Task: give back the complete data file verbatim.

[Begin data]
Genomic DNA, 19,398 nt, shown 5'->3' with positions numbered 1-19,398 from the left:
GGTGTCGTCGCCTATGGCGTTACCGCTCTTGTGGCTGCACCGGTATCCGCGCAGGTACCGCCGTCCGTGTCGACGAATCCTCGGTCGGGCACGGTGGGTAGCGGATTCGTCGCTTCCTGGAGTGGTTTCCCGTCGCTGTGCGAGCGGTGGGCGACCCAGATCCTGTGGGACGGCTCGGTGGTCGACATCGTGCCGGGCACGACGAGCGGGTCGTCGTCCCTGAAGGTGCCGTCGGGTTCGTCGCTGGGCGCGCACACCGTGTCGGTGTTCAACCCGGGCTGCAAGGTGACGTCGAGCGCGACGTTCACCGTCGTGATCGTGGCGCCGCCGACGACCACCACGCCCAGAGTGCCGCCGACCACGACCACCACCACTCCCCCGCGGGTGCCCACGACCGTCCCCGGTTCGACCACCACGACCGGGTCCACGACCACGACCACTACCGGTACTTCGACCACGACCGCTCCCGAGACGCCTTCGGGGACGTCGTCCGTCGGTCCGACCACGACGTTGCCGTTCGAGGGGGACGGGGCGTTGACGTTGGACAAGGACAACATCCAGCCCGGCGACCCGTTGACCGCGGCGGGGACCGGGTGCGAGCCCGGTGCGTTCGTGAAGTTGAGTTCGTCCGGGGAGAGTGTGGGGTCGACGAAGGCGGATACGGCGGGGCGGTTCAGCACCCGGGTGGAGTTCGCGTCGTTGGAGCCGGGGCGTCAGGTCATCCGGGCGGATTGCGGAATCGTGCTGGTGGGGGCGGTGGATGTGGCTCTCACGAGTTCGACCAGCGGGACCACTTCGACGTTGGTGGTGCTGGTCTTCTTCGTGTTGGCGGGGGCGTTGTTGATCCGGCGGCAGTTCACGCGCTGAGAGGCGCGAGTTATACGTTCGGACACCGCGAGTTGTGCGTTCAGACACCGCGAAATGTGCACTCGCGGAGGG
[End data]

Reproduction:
Genomic DNA, 19,398 nt, shown 5'->3' with positions numbered 1-19,398 from the left:
GGTGTCGTCGCCTATGGCGTTACCGCTCTTGTGGCTGCACCGGTATCCGCGCAGGTACCGCCGTCCGTGTCGACGAATCCTCGGTCGGGCACGGTGGGTAGCGGATTCGTCGCTTCCTGGAGTGGTTTCCCGTCGCTGTGCGAGCGGTGGGCGACCCAGATCCTGTGGGACGGCTCGGTGGTCGACATCGTGCCGGGCACGACGAGCGGGTCGTCGTCCCTGAAGGTGCCGTCGGGTTCGTCGCTGGGCGCGCACACCGTGTCGGTGTTCAACCCGGGCTGCAAGGTGACGTCGAGCGCGACGTTCACCGTCGTGATCGTGGCGCCGCCGACGACCACCACGCCCAGAGTGCCGCCGACCACGACCACCACCACTCCCCCGCGGGTGCCCACGACCGTCCCCGGTTCGACCACCACGACCGGGTCCACGACCACGACCACTACCGGTACTTCGACCACGACCGCTCCCGAGACGCCTTCGGGGACGTCGTCCGTCGGTCCGACCACGACGTTGCCGTTCGAGGGGGACGGGGCGTTGACGTTGGACAAGGACAACATCCAGCCCGGCGACCCGTTGACCGCGGCGGGGACCGGGTGCGAGCCCGGTGCGTTCGTGAAGTTGAGTTCGTCCGGGGAGAGTGTGGGGTCGACGAAGGCGGATACGGCGGGGCGGTTCAGCACCCGGGTGGAGTTCGCGTCGTTGGAGCCGGGGCGTCAGGTCATCCGGGCGGATTGCGGAATCGTGCTGGTGGGGGCGGTGGATGTGGCTCTCACGAGTTCGACCAGCGGGACCACTTCGACGTTGGTGGTGCTGGTCTTCTTCGTGTTGGCGGGGGCGTTGTTGATCCGGCGGCAGTTCACGCGCTGAGAGGCGCGAGTTATACGTTCGGACACCGCGAGTTGTGCGTTCAGACACCGCGAAATGTGCACTCGCGGAGGG